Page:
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[ree-skript] /ˈriˌskrɪpt/
a written answer, as of a Roman emperor or a pope, to a query or petition in writing.
any edict, decree, or official announcement.
the act of rewriting.
something rewritten.
Origin of rescript
1520-30; < Latin rescrīptum an imperial rescript (noun use of neuter past participle of rescrībere to write back, reply). See re-, script Unabridged
Based on the Random House Dictionary, © Random House, Inc. 2017.
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Examples from the Web for rescript
Historical Examples
  • The rescript of my appointment which was drawn up later, is dated August 2nd, 1799.

  • A rescript arrived from Vienna placing a veto upon the resolution.

  • But the contract contains a rescript for the diamonds; you must ask for them.

    The Marriage Contract Honore de Balzac
  • No less than this would have sufficed to gain for you this rescript of Her Majesty.

    In the Irish Brigade G. A. Henty
  • The date of the rescript is the third consulship of Antoninus Pius.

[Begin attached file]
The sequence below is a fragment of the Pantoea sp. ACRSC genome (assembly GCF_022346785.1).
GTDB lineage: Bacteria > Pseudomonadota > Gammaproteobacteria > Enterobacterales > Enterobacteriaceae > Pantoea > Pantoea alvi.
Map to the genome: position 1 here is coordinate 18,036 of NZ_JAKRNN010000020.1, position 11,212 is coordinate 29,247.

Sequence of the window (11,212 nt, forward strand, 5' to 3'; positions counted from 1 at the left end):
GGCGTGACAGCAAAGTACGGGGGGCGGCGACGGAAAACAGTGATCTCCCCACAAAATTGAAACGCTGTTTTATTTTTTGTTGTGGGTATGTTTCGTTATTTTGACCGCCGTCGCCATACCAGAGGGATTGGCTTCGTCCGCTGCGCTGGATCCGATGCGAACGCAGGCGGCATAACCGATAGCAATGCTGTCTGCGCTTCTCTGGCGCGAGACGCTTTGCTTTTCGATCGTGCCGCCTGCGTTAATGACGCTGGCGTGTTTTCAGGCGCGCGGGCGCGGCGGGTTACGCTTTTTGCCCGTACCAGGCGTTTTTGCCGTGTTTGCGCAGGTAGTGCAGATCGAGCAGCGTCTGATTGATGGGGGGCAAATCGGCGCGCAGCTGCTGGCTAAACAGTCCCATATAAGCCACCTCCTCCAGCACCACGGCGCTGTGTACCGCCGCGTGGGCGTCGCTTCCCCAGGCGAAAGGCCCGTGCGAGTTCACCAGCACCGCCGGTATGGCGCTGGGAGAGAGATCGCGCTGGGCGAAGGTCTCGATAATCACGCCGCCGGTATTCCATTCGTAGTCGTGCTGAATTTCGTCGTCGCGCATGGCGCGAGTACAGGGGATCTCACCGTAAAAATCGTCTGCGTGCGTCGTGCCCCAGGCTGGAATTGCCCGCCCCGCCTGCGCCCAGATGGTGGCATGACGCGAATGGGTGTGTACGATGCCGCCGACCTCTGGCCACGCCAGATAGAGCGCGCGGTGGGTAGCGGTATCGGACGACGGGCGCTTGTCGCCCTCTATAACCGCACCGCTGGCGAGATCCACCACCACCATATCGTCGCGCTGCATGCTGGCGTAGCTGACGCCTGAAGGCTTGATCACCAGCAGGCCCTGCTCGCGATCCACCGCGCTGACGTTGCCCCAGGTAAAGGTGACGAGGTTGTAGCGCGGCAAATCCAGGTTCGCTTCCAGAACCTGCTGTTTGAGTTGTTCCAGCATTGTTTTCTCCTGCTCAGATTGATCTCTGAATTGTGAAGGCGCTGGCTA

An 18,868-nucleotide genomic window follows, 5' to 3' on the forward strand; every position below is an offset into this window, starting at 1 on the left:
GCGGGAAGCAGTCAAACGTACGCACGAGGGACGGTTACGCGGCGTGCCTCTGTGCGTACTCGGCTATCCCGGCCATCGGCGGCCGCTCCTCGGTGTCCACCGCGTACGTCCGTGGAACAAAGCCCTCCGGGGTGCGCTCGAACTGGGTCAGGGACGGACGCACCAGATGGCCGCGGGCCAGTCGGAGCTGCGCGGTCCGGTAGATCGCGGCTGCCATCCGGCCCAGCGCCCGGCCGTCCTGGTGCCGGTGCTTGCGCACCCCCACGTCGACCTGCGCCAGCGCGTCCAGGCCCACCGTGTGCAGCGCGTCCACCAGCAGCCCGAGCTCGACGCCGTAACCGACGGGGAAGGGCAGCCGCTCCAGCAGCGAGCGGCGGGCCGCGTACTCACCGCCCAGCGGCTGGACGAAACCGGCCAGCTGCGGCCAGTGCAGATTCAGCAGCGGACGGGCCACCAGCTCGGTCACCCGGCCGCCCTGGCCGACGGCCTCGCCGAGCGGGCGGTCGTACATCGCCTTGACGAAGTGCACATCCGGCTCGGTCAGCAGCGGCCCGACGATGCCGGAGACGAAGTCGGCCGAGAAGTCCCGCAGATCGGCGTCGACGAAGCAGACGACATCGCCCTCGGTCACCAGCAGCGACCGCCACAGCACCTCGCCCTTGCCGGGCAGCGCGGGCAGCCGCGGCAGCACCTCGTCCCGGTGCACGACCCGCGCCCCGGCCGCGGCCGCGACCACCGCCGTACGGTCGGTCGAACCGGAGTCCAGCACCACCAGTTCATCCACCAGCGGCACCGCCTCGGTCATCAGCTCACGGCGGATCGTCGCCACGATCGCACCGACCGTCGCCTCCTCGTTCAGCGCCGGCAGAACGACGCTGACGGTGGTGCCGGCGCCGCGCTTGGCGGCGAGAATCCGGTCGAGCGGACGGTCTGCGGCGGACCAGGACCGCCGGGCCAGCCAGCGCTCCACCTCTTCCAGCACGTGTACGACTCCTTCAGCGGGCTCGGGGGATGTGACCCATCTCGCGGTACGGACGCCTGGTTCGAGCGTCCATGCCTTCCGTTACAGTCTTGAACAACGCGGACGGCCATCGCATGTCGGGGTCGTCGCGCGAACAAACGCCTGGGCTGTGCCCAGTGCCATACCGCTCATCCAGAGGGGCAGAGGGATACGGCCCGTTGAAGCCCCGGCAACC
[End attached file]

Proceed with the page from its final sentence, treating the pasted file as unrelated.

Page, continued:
Thoughts of Marcus Aurelius Antoninus Marcus Aurelius Antoninus
  • This rescript of Hadrian has clearly been added to the Apology by some editor.

    Thoughts of Marcus Aurelius Antoninus Marcus Aurelius Antoninus
  • And accordingly ye, too, may use the terms of my rescript, so that none may interfere with you.

    St. Dionysius of Alexandria Bishop of Alexandria, Saint Dionysius
  • Mr. O'Connell, alarmed at the import of a command so fatal, pronounced the rescript "uncanonical."

    The Felon's Track Michael Doheny
  • But the prelates were far from unanimous in their construction of the rescript which they promised unanimously to obey.

    The Felon's Track Michael Doheny
  • Dr. Crolly had previously explained what he considered true obedience to the rescript.

    The Felon's Track Michael Doheny
British Dictionary definitions for rescript


(in ancient Rome) an ordinance taking the form of a reply by the emperor to a question on a point of law
any official announcement or edict; a decree
something rewritten
the act or process of rewriting
Word Origin
C16: from Latin rēscriptum a reply, from rēscribere to write back
Collins English Dictionary - Complete & Unabridged 2012 Digital Edition
© William Collins Sons & Co. Ltd. 1979, 1986 © HarperCollins
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